Improving Website Speed

Written By Wolfgang Geiger

WordPress developer in Hong Kong specializing in making websites work in Mainland China. More information on the About Me page

Apart from not loading things like reCaptcha, Google Fonts or avatars from Google or servers, the actual speed of the website is another important factor that will determine the success of your website in Mainland China.

This article discusses point by point what you might want to do to improve your website’s loading speed. This should get you 80% there. To get to 100%, you’ll most likely have to talk to a developer like me to customize your setup for your specific needs.

Google Page Speed

The easiest way to get started to see what can be improved on your website is to go to Google’s Page Speed tool.

Put in your website, ideally not just the homepage but also try with articles, your about page and even your privacy policy page.

This will then tell you, what the biggest problems on your website are and you can use it as a benchmark to check whether or not the measures below help speeding up your site.

Why check the privacy policy? That’s mainly because that page usually has no images or media in general on it. Therefore, it’s a great way to see how quick the theme itself is.

Once you know what’s wrong, here’s what you can do about it:


To get good loading speeds, your server response time is critical. That should be 1-2 seconds max.

To achieve that, you should use a caching plugin. I personally like to go with the paid plugin WP Rocket.

Depending on your hosting provider, they might already have some sort of caching built in or suggest using other caching plugins.

Any of the more popular ones are fine, as long as you use one.

CSS and Javascript files

Google will most likely complain that some CSS or Javascript is loaded that’s either not needed or that’s not optimized.

Your caching plugin should have settings to improve that situation. Play around with that and see how far you can improve your website without breaking design or functionality.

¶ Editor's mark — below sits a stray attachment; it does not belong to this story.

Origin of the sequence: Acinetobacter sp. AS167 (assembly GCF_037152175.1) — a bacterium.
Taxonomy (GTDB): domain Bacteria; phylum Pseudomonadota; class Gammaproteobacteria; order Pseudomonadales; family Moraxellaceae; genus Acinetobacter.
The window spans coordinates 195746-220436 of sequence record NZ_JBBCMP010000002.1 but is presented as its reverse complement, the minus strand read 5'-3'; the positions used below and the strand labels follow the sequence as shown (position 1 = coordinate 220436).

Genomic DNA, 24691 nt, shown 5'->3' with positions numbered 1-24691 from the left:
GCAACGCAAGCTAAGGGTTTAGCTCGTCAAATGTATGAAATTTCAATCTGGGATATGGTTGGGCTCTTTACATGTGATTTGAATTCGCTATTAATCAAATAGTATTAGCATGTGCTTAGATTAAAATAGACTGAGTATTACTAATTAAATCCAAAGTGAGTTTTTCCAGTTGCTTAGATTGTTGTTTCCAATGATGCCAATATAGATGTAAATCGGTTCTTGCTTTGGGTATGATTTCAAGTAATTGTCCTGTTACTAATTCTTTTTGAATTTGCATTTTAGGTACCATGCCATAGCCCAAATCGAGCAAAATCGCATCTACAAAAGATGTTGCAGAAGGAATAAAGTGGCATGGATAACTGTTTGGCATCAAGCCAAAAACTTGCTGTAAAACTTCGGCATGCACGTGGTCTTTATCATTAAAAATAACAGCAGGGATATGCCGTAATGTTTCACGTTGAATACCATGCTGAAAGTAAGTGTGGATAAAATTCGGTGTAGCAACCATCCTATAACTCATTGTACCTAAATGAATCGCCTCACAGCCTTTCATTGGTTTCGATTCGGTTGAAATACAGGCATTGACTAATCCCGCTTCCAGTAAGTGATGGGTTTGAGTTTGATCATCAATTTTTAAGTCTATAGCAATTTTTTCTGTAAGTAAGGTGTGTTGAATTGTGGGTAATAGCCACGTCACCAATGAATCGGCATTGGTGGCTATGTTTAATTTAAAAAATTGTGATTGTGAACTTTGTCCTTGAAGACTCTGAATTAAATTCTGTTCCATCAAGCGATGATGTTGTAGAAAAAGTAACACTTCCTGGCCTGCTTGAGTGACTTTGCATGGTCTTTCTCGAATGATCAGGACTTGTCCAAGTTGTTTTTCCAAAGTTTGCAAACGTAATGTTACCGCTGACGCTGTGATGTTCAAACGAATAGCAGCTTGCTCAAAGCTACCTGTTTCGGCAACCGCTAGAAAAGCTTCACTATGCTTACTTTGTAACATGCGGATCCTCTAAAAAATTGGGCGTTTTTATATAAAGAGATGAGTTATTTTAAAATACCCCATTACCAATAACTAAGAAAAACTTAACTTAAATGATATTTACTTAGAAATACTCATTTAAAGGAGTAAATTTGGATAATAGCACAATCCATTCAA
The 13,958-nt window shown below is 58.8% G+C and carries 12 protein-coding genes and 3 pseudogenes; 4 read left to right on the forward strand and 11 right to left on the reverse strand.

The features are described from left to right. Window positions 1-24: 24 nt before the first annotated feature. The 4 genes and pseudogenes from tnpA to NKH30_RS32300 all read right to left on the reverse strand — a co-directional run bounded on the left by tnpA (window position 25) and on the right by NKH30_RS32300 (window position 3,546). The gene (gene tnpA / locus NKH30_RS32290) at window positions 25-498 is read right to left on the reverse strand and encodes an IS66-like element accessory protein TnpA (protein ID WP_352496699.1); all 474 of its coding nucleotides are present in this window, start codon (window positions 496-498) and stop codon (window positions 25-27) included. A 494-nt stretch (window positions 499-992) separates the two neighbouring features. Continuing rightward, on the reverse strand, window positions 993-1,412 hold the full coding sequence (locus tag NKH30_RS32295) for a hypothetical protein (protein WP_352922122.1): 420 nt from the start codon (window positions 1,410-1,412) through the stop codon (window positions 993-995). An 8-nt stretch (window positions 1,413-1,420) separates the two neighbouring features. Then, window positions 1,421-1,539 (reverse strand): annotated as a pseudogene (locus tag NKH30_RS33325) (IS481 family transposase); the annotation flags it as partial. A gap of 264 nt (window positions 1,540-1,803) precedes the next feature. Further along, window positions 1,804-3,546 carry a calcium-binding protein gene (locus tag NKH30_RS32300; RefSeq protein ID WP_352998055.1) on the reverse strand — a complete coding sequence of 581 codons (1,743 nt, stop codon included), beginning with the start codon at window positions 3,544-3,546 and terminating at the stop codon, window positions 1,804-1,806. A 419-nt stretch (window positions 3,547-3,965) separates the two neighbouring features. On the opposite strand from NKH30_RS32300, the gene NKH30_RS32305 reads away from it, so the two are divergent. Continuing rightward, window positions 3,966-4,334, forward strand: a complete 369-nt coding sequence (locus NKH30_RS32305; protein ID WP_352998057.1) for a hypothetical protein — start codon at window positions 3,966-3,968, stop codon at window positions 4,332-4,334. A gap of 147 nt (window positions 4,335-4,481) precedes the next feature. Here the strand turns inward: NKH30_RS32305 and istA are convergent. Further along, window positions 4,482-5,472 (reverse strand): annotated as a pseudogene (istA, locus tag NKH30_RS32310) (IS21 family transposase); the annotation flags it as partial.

Minimizing is definitely something you should do and that should work regardless.

You can try to merge files together (done automatically by most caching plugins) or get rid of unused CSS (also done by some).

This should speed up the loading time particularly in Mainland China, every file less is saved time.

Serve images in next-gen formats

Images should be loaded as AVIF or WEBP. Those two formats are optimized images with smaller size but same or similar quality when compared to the original JPG or PNG images.

I usually use the Imagify plugin to create those versions of any uploaded image + enforce the usage of those images.

There also other plugins like Shortpixel or even CDNs which do that for you. Just make sure it’s done.

Lazy loading images

Another thing your caching plugin should allow you to do is lazy load images.

This means that images are only loaded when they become visible on the screen.

If you, for example, have an image that is not visible when the website is first loaded, the image won’t be loaded until the user scrolls down.

This makes the initial loading of the website a lot quicker.

The server

Make sure you use a WordPress specialized hostling provider. I personally use Kinsta, but there are plenty out ther that work.

Just don’t use a shared hosting provider, those servers are slow and not super secure.

What else?

There’s more that can be done, but the above should get you 80% there. If you need more help, get in touch with me or contact a developer specializing in technical SEO or website performance.

If you have questions or need help with your website, click on the button below to get in touch.

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